While your child is learning to read, you may get a note from the teacher that says “I’d really like you to work on sight words.” Sight words are words that occur many times in a lot of texts. There are actually lists you can find with the most frequent sight words. The older your child gets, the more automatic those words should be. When they encounter them in a book, they shouldn’t have to sound them out. Sight words are also typically words that are not phonetically fair. They don’t say what you would think when you read them. So, for example, the word “would.” It doesn’t look at all like how it sounds. Being able to see and recognize those words instantly without having to think about it is going to make the reading process that much easier, and more fluent, for your child.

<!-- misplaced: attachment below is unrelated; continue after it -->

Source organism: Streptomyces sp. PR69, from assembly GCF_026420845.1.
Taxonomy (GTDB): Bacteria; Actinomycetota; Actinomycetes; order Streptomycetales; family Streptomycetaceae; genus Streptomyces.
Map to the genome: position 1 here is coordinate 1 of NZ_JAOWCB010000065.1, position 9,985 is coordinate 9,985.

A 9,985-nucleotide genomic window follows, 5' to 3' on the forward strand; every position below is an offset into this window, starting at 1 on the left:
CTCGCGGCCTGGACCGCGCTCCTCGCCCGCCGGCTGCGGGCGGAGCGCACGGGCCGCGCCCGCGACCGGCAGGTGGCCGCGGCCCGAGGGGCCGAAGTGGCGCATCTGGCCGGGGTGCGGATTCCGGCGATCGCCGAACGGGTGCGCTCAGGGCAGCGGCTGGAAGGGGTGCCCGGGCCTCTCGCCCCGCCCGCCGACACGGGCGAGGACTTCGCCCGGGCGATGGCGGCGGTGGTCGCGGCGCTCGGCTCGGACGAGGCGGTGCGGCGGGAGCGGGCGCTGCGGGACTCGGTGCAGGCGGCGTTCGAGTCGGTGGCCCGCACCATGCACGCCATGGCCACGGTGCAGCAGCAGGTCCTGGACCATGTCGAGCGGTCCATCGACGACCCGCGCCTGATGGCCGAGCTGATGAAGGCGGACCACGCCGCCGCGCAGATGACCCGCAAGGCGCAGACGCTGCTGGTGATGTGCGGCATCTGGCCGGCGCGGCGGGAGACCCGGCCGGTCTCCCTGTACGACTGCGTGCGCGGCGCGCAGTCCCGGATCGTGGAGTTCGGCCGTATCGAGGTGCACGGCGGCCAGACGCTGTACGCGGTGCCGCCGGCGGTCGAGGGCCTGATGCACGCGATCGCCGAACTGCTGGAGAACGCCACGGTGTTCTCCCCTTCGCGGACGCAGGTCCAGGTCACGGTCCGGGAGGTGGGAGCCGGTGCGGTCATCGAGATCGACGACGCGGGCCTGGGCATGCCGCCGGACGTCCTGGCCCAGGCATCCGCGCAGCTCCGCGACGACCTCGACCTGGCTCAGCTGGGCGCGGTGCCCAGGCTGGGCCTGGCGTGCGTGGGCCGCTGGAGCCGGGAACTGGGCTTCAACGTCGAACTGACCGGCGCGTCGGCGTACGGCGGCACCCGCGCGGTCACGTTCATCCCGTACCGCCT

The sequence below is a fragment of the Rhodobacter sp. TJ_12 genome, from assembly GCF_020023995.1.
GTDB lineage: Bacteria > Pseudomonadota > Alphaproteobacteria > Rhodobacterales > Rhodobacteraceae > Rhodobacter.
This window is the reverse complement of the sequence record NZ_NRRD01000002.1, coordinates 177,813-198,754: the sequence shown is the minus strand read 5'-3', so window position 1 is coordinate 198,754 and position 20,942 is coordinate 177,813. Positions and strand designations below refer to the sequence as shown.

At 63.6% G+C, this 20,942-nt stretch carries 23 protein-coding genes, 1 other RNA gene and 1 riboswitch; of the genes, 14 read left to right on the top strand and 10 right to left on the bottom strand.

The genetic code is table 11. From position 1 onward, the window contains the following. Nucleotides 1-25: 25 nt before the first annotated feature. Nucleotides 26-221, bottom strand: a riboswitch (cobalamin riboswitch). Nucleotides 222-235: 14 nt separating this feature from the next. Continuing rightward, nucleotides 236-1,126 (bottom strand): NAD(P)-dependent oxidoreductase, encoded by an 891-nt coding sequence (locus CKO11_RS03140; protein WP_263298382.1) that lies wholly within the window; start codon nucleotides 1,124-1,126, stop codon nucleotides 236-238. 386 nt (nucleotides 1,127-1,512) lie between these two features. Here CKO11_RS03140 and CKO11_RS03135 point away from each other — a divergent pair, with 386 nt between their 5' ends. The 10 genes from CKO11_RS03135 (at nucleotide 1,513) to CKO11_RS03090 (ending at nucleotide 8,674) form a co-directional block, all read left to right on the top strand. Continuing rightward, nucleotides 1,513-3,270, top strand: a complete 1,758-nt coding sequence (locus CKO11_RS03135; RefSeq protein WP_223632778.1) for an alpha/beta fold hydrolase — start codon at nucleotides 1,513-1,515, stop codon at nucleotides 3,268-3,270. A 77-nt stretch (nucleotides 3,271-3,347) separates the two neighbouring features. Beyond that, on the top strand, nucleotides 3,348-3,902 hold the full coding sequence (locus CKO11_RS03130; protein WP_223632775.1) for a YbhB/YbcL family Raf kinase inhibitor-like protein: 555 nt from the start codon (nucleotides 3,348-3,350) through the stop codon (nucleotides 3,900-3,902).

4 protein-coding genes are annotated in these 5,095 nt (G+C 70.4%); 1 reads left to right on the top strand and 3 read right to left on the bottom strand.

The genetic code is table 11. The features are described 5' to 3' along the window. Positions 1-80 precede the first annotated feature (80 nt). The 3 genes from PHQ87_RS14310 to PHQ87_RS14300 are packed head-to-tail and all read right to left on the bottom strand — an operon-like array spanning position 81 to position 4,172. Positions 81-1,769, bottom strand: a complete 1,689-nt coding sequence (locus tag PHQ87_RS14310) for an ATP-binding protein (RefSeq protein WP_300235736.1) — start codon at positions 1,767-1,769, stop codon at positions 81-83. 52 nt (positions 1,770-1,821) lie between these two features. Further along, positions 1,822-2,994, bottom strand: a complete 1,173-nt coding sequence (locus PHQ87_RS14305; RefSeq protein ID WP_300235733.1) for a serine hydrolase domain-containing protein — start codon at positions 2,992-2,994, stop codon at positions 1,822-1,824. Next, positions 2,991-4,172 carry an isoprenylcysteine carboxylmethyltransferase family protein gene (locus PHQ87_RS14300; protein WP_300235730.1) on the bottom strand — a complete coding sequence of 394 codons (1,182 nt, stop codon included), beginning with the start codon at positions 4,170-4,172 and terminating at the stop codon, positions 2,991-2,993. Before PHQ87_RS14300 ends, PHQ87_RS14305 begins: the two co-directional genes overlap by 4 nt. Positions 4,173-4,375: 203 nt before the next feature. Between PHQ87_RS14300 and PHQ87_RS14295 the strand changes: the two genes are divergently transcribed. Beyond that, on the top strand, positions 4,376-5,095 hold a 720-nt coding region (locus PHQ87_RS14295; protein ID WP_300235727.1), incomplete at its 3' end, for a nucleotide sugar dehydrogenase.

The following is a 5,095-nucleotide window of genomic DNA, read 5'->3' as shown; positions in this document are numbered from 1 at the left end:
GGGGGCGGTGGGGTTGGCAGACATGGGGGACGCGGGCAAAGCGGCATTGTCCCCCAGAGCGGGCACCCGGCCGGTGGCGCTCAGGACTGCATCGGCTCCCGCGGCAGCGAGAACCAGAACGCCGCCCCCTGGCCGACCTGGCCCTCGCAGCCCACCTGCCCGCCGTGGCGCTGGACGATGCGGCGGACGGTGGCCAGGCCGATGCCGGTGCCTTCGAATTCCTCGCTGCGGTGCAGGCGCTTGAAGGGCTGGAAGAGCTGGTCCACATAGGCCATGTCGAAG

Questions that we often hear from parents include “What words do I practice?” “How often do I practice?” “How many should I practice at one time?” The best way to practice those sight words is by taking 8-10 words of whatever sight word list you are using, writing those words on flash cards, and practicing those for a few days. Put them into two piles—those they recognize as soon as they see them, and those they still need to learn. As the pile of words they automatically recognize builds, and the pile they are working on is shrinking, go back to the original list and pull more words. You should be constantly working with 8 to 10 words at a time.
We hope this helps! Looking for more tips on helping your child become a confident reader? Keep scrolling and grab our free guide, 9 Simple Ways to Boost Your Child’s Reading Confidence.